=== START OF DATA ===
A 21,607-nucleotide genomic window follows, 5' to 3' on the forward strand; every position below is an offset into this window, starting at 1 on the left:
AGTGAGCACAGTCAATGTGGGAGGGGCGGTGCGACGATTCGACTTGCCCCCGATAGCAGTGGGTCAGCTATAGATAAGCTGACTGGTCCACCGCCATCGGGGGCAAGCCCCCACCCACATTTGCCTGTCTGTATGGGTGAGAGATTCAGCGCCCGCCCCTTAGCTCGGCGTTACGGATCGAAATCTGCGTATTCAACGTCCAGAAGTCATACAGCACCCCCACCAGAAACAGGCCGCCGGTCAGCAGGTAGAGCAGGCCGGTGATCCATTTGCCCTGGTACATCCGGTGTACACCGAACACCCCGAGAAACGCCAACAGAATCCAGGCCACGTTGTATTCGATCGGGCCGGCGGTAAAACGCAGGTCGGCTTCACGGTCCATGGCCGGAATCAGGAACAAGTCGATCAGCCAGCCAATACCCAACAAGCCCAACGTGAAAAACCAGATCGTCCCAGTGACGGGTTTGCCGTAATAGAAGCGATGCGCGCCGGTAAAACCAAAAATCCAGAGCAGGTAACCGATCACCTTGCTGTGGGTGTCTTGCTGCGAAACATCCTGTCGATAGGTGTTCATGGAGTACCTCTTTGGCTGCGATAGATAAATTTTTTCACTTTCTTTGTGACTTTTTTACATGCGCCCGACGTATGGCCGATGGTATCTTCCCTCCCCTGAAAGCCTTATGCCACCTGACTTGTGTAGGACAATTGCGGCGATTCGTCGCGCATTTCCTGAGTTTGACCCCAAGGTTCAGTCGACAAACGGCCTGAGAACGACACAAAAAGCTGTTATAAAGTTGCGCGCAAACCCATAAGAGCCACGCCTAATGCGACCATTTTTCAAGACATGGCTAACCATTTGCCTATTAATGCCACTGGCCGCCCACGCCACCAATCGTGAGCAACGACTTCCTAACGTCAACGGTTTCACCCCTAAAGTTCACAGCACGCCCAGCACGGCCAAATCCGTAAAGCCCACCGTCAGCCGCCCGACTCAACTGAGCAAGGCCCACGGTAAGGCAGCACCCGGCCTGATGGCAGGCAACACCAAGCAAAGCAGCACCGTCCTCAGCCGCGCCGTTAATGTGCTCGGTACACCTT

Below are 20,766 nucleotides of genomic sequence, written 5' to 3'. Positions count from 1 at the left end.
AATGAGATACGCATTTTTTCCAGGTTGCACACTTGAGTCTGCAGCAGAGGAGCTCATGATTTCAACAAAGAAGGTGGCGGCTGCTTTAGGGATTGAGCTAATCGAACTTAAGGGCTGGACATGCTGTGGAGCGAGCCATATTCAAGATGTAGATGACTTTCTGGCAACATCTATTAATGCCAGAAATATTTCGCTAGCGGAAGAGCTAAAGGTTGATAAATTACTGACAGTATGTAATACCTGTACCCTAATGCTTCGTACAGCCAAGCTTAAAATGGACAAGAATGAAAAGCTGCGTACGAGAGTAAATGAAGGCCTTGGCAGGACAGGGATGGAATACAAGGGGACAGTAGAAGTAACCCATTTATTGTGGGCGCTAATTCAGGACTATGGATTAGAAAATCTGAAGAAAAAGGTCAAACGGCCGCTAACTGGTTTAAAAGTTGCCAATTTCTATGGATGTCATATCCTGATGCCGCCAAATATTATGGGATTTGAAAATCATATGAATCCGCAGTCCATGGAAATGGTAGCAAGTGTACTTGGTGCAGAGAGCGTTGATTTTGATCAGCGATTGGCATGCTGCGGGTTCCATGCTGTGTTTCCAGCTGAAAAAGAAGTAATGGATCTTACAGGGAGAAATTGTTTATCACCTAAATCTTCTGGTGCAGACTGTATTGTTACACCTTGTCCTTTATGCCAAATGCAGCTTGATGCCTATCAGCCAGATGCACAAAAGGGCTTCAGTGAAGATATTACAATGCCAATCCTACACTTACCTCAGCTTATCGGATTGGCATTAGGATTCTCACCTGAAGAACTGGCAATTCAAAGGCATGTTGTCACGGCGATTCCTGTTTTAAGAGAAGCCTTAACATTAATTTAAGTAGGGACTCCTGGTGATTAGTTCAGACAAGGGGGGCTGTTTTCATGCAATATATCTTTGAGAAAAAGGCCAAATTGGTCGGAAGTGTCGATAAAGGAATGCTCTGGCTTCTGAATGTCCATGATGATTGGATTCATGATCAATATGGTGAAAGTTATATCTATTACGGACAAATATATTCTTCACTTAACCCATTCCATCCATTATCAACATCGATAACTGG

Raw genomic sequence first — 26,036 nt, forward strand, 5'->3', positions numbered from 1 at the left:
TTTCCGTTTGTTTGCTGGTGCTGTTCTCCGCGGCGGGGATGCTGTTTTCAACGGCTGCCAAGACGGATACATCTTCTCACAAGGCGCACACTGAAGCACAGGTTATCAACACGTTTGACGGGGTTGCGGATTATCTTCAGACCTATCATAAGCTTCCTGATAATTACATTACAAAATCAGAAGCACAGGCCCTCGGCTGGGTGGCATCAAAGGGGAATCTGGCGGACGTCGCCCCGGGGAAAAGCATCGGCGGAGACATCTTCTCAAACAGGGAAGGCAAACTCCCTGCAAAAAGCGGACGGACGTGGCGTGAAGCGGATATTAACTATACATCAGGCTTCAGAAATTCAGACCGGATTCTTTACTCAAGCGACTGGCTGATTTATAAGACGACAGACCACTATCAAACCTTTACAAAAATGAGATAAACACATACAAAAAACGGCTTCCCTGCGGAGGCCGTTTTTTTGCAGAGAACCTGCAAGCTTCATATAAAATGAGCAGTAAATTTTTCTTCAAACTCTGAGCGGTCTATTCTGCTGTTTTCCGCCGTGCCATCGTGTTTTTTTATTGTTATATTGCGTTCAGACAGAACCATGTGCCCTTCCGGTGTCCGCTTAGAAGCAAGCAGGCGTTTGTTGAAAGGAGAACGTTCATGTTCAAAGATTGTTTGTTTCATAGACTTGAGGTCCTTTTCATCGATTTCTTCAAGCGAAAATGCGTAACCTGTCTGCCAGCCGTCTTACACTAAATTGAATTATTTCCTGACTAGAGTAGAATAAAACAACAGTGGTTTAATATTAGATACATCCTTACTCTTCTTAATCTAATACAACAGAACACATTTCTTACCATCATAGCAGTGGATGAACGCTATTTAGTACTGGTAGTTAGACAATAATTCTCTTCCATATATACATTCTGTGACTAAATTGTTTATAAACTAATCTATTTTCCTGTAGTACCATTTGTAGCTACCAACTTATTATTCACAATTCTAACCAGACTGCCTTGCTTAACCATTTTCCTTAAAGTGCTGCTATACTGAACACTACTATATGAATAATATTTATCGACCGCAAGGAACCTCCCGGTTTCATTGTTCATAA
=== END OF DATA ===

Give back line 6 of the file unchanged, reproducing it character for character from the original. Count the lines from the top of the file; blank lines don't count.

TTTCCGTTTGTTTGCTGGTGCTGTTCTCCGCGGCGGGGATGCTGTTTTCAACGGCTGCCAAGACGGATACATCTTCTCACAAGGCGCACACTGAAGCACAGGTTATCAACACGTTTGACGGGGTTGCGGATTATCTTCAGACCTATCATAAGCTTCCTGATAATTACATTACAAAATCAGAAGCACAGGCCCTCGGCTGGGTGGCATCAAAGGGGAATCTGGCGGACGTCGCCCCGGGGAAAAGCATCGGCGGAGACATCTTCTCAAACAGGGAAGGCAAACTCCCTGCAAAAAGCGGACGGACGTGGCGTGAAGCGGATATTAACTATACATCAGGCTTCAGAAATTCAGACCGGATTCTTTACTCAAGCGACTGGCTGATTTATAAGACGACAGACCACTATCAAACCTTTACAAAAATGAGATAAACACATACAAAAAACGGCTTCCCTGCGGAGGCCGTTTTTTTGCAGAGAACCTGCAAGCTTCATATAAAATGAGCAGTAAATTTTTCTTCAAACTCTGAGCGGTCTATTCTGCTGTTTTCCGCCGTGCCATCGTGTTTTTTTATTGTTATATTGCGTTCAGACAGAACCATGTGCCCTTCCGGTGTCCGCTTAGAAGCAAGCAGGCGTTTGTTGAAAGGAGAACGTTCATGTTCAAAGATTGTTTGTTTCATAGACTTGAGGTCCTTTTCATCGATTTCTTCAAGCGAAAATGCGTAACCTGTCTGCCAGCCGTCTTACACTAAATTGAATTATTTCCTGACTAGAGTAGAATAAAACAACAGTGGTTTAATATTAGATACATCCTTACTCTTCTTAATCTAATACAACAGAACACATTTCTTACCATCATAGCAGTGGATGAACGCTATTTAGTACTGGTAGTTAGACAATAATTCTCTTCCATATATACATTCTGTGACTAAATTGTTTATAAACTAATCTATTTTCCTGTAGTACCATTTGTAGCTACCAACTTATTATTCACAATTCTAACCAGACTGCCTTGCTTAACCATTTTCCTTAAAGTGCTGCTATACTGAACACTACTATATGAATAATATTTATCGACCGCAAGGAACCTCCCGGTTTCATTGTTCATAA